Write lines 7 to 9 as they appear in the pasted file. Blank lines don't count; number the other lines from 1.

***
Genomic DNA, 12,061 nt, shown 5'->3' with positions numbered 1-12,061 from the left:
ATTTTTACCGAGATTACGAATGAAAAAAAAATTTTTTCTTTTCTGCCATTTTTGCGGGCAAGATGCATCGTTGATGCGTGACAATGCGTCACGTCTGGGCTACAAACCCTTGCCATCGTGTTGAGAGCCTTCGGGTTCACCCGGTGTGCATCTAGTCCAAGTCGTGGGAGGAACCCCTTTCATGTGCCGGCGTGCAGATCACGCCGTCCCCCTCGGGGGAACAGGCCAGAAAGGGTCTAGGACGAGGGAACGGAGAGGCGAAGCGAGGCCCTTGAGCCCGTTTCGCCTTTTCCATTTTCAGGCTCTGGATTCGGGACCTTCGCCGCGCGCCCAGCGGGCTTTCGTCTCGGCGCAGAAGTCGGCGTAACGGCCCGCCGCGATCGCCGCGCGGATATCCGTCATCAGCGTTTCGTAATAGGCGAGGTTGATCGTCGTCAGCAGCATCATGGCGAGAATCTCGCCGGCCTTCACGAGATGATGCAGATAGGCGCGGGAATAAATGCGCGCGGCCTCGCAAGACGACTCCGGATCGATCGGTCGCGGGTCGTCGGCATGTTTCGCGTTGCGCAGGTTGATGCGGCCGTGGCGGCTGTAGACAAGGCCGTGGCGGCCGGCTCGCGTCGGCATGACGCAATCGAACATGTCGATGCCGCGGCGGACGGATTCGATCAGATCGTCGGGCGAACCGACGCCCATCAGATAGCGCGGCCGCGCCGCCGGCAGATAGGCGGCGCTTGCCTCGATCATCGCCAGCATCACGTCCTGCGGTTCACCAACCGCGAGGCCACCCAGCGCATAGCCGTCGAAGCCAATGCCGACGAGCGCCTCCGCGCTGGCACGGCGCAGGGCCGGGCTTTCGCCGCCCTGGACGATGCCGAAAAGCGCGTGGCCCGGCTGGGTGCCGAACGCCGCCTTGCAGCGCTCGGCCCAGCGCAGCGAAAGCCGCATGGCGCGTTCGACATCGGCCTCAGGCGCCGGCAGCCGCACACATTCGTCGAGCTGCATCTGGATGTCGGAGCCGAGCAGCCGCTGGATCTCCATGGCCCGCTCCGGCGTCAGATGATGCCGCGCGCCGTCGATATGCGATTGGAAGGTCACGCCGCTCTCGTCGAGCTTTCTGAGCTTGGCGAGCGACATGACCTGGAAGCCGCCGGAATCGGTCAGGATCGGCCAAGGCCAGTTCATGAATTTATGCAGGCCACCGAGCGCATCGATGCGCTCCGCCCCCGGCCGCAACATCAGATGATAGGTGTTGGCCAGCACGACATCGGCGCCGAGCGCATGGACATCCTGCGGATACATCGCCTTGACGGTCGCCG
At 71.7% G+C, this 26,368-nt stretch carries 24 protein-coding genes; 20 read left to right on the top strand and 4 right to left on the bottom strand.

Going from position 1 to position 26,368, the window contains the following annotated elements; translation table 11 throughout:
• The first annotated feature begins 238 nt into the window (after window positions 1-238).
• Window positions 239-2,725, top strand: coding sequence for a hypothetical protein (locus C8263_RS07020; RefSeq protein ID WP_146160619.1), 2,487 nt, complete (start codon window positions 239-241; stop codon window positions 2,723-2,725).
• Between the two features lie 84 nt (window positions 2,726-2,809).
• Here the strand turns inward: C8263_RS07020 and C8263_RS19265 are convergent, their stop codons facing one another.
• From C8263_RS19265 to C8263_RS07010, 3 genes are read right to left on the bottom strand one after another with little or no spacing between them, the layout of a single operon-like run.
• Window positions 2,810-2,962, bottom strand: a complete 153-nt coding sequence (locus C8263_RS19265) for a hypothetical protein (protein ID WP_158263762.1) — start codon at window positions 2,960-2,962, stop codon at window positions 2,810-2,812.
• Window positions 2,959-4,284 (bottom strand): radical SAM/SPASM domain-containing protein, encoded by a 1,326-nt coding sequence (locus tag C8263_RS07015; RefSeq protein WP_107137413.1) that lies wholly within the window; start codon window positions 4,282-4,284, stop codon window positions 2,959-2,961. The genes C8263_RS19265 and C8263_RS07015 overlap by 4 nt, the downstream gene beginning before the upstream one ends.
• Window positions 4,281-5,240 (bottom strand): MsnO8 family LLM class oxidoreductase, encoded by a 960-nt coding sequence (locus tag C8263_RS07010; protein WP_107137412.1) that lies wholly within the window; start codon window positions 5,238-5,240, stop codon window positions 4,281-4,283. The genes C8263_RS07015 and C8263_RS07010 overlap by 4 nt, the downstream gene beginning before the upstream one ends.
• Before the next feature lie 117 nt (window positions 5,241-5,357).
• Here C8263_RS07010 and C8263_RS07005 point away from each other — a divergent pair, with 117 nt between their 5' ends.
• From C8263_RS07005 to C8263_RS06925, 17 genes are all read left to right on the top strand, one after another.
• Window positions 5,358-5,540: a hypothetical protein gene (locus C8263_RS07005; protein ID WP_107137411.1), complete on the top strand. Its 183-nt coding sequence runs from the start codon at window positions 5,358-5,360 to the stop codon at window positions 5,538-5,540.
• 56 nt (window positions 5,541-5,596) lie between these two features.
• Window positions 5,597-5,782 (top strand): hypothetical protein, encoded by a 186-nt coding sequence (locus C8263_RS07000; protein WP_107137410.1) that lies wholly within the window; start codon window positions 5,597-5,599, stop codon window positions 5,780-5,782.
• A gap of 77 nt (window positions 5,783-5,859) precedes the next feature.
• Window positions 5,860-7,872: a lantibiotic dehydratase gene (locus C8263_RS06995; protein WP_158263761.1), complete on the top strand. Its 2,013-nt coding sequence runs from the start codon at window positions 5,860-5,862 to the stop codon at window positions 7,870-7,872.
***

• Between the two features lie 84 nt (window positions 2,726-2,809).
• Here the strand turns inward: C8263_RS07020 and C8263_RS19265 are convergent, their stop codons facing one another.
• From C8263_RS19265 to C8263_RS07010, 3 genes are read right to left on the bottom strand one after another with little or no spacing between them, the layout of a single operon-like run.